Fed Chair Powell’s speech on Friday is expected to be the most watched of the symposium. A string of hawkish comments from various Fed officials last week has strengthened the perception that the FOMC, like almost all other G10 central bankers, is adamant that inflation must be forced back in its cage irrespective of the risks to growth. While the strength of the USD last week suggests that this is a popular market view, there are whispers that Powell will be more cognisant of the impact of USD strength on other economies and may therefore chose not to project an overly hawkish view. There will be a few interesting US data releases this week, which may colour the tone that Powell takes this week. These include August US PMI, July new homes sales, durable goods orders, a Q2 GDP revision and some inflation data. The Bloomberg market consensus sees little scope for an alteration from the shockingly soft Q2 GDP plunge of -0.9% q/q saar. The Fed’s favoured measure of inflation, the PCE deflator, is expected to show some moderation in price pressures. The market median stands at 6.4% y/y, down from a June figure of 6.8% y/y.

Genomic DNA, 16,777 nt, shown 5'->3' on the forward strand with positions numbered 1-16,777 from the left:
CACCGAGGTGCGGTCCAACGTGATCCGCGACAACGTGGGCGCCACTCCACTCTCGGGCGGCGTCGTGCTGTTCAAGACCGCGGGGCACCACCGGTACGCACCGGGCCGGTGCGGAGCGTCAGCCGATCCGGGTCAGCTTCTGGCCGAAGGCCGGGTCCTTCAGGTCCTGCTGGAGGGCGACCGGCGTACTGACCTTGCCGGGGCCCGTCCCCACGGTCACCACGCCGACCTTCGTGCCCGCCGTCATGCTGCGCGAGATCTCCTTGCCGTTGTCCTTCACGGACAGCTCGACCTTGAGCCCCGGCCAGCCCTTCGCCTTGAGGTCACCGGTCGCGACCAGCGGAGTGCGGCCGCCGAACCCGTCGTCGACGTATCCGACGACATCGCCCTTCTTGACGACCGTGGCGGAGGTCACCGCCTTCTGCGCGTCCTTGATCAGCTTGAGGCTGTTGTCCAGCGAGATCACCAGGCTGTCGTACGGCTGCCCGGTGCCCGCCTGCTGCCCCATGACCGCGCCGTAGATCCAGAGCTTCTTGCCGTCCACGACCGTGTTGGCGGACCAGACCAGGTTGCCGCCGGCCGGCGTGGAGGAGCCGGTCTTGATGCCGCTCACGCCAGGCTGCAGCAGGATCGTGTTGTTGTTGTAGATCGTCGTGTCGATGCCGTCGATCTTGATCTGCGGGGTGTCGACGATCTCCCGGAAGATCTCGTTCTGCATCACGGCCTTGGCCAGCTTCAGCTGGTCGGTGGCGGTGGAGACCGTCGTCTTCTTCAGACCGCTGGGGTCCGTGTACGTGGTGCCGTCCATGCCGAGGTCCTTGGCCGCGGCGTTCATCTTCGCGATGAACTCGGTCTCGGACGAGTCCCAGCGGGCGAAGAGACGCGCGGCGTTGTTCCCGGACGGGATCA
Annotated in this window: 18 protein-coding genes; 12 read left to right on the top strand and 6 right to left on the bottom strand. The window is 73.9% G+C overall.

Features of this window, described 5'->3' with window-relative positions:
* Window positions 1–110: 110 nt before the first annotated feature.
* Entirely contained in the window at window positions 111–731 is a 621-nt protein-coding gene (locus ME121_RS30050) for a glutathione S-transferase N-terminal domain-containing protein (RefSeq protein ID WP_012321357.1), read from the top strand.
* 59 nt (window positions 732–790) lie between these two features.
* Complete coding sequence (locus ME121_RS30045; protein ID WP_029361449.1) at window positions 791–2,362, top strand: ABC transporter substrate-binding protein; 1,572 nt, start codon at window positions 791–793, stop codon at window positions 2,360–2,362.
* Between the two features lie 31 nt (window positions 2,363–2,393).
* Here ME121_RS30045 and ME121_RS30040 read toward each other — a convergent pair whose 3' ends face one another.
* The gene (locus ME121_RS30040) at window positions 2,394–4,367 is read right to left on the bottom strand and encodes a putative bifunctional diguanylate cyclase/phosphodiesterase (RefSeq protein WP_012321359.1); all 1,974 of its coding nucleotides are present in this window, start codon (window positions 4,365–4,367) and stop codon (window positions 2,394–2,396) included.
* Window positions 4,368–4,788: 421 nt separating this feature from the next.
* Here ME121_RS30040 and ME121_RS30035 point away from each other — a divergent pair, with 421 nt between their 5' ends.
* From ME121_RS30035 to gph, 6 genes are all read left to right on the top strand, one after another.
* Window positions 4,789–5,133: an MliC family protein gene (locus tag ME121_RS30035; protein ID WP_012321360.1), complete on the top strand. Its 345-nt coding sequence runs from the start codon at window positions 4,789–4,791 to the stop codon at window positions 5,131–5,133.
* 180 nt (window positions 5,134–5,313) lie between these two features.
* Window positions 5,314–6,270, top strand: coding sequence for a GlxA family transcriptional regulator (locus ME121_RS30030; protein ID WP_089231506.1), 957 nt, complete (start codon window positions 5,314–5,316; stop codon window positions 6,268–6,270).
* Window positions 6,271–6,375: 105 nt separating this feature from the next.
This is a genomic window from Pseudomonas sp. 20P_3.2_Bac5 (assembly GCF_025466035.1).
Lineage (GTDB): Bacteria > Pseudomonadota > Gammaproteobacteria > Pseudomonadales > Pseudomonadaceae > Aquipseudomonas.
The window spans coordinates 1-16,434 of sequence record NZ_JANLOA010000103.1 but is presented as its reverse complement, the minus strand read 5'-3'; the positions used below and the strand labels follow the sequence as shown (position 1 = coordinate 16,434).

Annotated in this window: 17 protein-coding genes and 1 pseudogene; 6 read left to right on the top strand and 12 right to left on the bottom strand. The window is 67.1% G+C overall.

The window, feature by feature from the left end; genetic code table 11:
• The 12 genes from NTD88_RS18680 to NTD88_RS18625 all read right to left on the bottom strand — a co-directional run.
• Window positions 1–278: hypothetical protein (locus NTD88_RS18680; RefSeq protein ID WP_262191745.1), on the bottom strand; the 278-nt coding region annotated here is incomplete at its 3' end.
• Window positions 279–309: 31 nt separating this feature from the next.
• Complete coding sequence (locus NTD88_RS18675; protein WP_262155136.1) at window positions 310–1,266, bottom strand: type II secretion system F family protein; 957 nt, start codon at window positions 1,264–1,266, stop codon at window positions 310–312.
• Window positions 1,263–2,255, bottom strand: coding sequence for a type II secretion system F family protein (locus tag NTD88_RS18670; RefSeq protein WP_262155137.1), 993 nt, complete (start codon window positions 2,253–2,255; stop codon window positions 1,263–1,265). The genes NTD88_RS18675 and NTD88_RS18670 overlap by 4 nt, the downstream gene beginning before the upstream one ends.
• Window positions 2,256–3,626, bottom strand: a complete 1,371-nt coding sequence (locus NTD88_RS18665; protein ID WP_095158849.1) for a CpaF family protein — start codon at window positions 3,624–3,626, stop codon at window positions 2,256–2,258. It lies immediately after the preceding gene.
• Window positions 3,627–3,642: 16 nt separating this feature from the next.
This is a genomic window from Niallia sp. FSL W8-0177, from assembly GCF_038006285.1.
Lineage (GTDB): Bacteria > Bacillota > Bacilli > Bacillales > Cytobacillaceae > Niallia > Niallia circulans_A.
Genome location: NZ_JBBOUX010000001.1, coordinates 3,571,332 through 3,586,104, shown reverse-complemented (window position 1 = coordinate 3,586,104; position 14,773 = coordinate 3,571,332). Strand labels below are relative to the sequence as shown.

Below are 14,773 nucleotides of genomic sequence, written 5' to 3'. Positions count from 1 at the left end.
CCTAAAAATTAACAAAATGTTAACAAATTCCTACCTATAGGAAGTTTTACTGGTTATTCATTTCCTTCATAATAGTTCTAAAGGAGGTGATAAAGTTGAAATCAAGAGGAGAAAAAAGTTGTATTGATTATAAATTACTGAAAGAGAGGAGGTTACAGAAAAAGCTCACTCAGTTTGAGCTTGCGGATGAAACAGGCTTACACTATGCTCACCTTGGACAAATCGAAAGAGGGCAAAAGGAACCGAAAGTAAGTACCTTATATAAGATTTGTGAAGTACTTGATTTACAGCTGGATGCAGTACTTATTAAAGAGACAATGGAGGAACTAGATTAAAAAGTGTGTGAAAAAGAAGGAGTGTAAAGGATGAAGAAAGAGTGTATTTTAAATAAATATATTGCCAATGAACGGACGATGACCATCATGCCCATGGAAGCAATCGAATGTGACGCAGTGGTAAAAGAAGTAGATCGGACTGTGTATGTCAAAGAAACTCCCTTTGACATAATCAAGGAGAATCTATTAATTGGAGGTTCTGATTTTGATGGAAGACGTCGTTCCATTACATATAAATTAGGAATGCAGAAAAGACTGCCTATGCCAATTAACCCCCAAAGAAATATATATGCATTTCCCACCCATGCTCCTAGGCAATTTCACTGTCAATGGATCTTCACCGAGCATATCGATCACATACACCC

A notable event for the UK on Friday will be the announcement from Ofgem regarding how much average household energy bills are set to rise in October. In recent weeks, estimates have only been headed one way and are currently pointing to annual bills rising to around GBP3,600, with more increases to follow next year. Given the stark reality that energy bills will simply be unaffordable for some households this winter, Liz Truss, the favoured contender for the Tory party leadership, is now indicating that additional support could be at hand. Earlier this month she had announced that she did not believe in “giving out handouts”. On the back of the surge in the cost of living in the UK, workers at the port of Felixstowe, the biggest container facility in the country, have commenced an eight day walk out over pay. The impact is likely to enhance supply side issues for businesses around the country. Additionally, UK barristers are voting on proposals for an all-out strike next month as part of an ongoing dispute with government over pay and cuts to legal aid. Having broken below the GBP/USD1.20 level last week, cable is holding well clear of that level this morning.
Wednesday will mark 6 months of war between Russia and the Ukraine. The FT is reporting this morning that Moscow sees no possibility of a diplomatic solution to the end of the conflict, according to Russia’s permanent representative to the UN in Geneva. These comments are a blow to hopes that the recent agreement to allow grain exports from Ukraine’s Black Sea ports could have formed the basis for a broader solution.